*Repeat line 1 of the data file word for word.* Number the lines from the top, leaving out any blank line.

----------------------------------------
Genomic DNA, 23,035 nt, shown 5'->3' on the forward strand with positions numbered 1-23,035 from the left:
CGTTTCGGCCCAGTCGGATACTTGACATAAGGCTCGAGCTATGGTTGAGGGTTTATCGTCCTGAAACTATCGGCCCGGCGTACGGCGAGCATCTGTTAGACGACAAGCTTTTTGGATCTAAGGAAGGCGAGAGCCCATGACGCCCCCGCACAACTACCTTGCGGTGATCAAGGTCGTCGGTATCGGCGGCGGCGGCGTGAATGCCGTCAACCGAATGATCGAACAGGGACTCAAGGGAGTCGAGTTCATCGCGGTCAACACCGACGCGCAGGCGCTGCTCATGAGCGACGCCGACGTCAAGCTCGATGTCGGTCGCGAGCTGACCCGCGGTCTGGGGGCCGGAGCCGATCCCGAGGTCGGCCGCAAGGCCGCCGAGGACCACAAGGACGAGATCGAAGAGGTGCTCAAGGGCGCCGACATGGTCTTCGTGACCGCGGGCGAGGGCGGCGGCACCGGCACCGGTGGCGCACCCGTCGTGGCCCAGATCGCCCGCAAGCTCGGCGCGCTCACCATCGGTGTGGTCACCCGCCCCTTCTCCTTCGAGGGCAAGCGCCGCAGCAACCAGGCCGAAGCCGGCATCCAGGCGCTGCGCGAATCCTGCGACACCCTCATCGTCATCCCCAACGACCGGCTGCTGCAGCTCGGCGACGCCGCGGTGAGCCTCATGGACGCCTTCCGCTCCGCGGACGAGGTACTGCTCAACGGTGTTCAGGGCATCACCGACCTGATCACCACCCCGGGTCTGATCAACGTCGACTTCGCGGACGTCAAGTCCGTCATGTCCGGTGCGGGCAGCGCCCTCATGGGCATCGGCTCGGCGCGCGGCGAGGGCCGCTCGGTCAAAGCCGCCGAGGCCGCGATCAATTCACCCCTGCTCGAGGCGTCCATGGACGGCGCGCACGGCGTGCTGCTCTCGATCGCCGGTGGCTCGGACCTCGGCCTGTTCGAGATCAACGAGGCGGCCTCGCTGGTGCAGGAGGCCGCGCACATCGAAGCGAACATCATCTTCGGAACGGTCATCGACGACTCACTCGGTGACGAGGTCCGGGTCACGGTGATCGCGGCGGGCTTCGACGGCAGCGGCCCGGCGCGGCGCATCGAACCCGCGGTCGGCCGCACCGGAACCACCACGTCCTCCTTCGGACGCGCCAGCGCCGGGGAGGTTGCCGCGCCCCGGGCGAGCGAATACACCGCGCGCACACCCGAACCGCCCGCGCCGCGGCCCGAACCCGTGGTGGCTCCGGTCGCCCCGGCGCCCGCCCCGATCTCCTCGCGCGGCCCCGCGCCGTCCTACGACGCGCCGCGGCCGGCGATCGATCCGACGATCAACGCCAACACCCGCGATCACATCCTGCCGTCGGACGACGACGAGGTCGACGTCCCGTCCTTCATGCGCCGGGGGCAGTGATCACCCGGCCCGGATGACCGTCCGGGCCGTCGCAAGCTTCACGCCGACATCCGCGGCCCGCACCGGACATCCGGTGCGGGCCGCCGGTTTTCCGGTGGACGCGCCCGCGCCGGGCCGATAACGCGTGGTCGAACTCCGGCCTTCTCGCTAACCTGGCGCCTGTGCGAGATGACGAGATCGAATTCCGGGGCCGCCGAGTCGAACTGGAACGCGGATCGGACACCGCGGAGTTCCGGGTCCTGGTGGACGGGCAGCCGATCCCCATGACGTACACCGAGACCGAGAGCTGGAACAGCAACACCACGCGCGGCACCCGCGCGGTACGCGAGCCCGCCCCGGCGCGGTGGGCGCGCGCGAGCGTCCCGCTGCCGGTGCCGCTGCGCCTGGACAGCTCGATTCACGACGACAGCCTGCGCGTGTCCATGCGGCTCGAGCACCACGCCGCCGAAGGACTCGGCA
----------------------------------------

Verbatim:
Genomic DNA, 23,035 nt, shown 5'->3' on the forward strand with positions numbered 1-23,035 from the left: